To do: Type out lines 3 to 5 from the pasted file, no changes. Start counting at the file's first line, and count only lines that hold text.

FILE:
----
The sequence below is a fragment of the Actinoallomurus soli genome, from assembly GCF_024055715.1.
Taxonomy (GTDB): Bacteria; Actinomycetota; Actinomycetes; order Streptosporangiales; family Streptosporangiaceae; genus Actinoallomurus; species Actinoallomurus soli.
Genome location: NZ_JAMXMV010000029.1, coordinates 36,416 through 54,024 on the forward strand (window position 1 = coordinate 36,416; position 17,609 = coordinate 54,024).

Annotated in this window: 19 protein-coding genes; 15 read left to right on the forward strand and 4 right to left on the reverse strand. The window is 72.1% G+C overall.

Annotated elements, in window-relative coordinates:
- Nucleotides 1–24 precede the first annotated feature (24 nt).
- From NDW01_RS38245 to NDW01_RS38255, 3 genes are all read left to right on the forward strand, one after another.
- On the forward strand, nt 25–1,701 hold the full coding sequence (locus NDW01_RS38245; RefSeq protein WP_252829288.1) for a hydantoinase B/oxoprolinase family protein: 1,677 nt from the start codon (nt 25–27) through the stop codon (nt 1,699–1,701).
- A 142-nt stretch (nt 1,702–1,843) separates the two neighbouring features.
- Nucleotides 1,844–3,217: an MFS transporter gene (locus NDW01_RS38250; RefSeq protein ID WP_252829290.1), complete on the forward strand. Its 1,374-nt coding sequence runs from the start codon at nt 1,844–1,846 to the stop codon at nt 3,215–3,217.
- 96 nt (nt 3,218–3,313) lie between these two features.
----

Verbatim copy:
Genome location: NZ_JAMXMV010000029.1, coordinates 36,416 through 54,024 on the forward strand (window position 1 = coordinate 36,416; position 17,609 = coordinate 54,024).

Annotated in this window: 19 protein-coding genes; 15 read left to right on the forward strand and 4 right to left on the reverse strand. The window is 72.1% G+C overall.

Annotated elements, in window-relative coordinates: